Intestinal Cells

The cells making up the intestinal tract represent one of the five primary continuously proliferating and self-renewing stem cell systems of the body.

The primary functional unit of the intestine is the intestinal epithelium in which the base of the crypts contain the stem cells. The organization of the intestinal epithelium is similar to that of the hematopoietic system in that there is a stem cell compartment, a progenitor and precursor compartment consisting of primitive differentiating cells with varying degrees of proliferation potential and ability. This is followed by the maturation compartment before the cells die and exfoliate into the lumen of the intestine.

The intestinal epithelium is closely associated via cell-to-cell interaction with the underlying microenvironment composed of mesenchymal cells.

The study of the intestinal tract has been histological and microscopic multidimensional in nature.

Intestinal epithelium has been subjected to 2D and 3D cultures, although the latter, like many 3D culture systems, are difficult to manipulate. Intestinal epithelium for culture is available from several species as well as human. The cells are usually grown on an adherent matrix. Despite the similarities between the intestinal and other stem cell systems, biological markers have not been as forthcoming for the intestinal system.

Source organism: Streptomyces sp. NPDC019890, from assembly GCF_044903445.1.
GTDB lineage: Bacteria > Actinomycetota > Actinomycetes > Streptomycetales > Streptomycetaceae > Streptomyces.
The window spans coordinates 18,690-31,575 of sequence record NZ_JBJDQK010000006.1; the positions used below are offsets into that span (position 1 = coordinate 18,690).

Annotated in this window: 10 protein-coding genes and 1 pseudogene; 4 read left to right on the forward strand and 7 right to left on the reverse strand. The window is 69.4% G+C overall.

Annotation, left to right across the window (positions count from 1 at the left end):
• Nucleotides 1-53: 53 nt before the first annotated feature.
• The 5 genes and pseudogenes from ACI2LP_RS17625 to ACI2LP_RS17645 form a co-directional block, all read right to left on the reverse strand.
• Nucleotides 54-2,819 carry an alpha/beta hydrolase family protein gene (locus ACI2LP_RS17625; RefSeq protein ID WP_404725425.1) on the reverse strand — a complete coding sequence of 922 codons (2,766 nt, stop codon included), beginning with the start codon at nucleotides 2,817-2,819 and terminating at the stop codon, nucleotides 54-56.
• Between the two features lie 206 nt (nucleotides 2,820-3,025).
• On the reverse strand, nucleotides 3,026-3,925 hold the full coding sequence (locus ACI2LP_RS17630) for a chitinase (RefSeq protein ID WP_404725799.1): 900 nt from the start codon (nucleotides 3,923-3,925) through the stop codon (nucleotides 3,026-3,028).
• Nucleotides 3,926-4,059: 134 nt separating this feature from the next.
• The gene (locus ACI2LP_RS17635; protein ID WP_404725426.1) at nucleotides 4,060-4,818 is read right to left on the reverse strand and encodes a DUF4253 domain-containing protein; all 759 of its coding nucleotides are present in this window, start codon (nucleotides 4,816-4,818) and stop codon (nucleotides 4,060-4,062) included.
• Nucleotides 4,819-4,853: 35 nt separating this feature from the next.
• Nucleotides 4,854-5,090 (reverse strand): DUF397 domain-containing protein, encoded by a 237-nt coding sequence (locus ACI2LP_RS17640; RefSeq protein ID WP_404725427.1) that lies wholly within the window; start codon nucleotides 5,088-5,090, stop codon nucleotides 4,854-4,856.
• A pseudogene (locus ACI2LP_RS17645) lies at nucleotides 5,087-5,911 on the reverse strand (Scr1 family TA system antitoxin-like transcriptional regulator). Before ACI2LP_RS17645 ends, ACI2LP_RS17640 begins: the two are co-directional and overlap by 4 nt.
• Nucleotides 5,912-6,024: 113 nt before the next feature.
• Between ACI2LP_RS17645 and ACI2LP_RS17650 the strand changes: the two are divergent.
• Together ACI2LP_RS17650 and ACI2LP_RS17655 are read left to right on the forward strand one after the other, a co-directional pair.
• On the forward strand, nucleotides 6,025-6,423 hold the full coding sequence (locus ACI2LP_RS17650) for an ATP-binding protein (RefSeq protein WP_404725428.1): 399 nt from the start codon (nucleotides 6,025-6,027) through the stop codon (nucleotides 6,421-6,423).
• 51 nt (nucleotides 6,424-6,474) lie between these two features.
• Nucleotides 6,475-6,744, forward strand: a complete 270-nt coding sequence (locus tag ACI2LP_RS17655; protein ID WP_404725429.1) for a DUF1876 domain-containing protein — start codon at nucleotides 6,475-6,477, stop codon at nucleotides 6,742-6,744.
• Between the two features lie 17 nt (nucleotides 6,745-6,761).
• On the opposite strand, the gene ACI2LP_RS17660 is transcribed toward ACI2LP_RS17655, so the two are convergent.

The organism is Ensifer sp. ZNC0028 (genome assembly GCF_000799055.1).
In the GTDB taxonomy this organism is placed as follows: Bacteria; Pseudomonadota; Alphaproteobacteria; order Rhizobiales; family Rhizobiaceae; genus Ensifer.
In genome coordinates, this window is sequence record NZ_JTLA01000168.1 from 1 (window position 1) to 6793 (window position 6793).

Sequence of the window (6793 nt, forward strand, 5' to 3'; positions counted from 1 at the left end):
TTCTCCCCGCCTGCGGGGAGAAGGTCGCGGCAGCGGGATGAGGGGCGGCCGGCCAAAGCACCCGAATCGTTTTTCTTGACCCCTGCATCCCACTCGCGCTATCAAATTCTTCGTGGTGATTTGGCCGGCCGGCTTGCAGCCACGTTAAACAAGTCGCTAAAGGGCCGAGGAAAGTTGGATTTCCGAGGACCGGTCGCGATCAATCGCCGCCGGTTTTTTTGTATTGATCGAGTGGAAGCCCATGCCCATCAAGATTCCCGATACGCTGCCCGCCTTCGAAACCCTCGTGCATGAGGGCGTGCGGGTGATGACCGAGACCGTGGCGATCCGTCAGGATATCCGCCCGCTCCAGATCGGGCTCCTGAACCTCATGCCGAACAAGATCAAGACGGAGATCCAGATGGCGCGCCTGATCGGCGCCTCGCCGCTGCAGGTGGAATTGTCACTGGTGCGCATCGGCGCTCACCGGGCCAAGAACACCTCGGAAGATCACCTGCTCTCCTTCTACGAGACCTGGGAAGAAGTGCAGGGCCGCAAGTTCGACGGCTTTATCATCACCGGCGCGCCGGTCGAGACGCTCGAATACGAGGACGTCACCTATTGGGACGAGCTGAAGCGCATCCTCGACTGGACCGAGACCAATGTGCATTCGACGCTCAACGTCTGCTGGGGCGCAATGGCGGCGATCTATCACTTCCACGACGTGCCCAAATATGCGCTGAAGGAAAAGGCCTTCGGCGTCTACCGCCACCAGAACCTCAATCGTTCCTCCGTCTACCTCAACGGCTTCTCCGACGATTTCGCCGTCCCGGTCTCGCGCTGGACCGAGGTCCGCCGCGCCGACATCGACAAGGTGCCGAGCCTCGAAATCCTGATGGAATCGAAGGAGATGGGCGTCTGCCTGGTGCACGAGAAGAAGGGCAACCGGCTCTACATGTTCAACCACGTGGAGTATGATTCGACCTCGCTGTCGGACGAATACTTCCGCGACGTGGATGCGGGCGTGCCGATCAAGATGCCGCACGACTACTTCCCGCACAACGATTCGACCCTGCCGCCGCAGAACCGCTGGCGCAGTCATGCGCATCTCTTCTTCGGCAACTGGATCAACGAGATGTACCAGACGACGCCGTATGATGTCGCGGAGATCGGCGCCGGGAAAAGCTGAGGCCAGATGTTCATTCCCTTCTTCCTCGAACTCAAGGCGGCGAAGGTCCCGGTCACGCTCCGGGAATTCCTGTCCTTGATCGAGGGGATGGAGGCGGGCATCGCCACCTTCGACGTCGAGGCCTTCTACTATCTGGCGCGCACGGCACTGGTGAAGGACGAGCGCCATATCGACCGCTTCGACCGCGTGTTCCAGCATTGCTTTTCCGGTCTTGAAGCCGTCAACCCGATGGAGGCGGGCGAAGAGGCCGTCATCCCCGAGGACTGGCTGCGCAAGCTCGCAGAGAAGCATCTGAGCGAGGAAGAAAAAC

Nevertheless, the ability to culture and quantitatively measure proliferation potential and ability of subpopulations within the intestinal epithelium is the initiation point for further studies. Reliably measuring proliferation of these subpopulations and combination with other functional and genetic endpoints provides important insights into the response of the intestinal epithelium to agents and perturbations.

Preferred Cell Systems™ provides the means to initiate such studies using cell proliferation markers that have been proven for many other cell systems described on this website. 

Assays kits available for studying the intestinal epithelium are:
  • EpiGLO™ using ATP bioluminescence as the proliferation marker.
  • EpiCLONE™, a clonal proliferation and differentiation assay system employing the EpiGlo™ ATP proliferation marker.
  • EpiFLUOR™ using fluorescence as the metabolic proliferation marker.
  • EpiLIGHT™ using absorbance as the metabolic proliferation marker.
Contact an expert at Preferred Cell Systems™ at (719) 264-6251 or for help and assistance.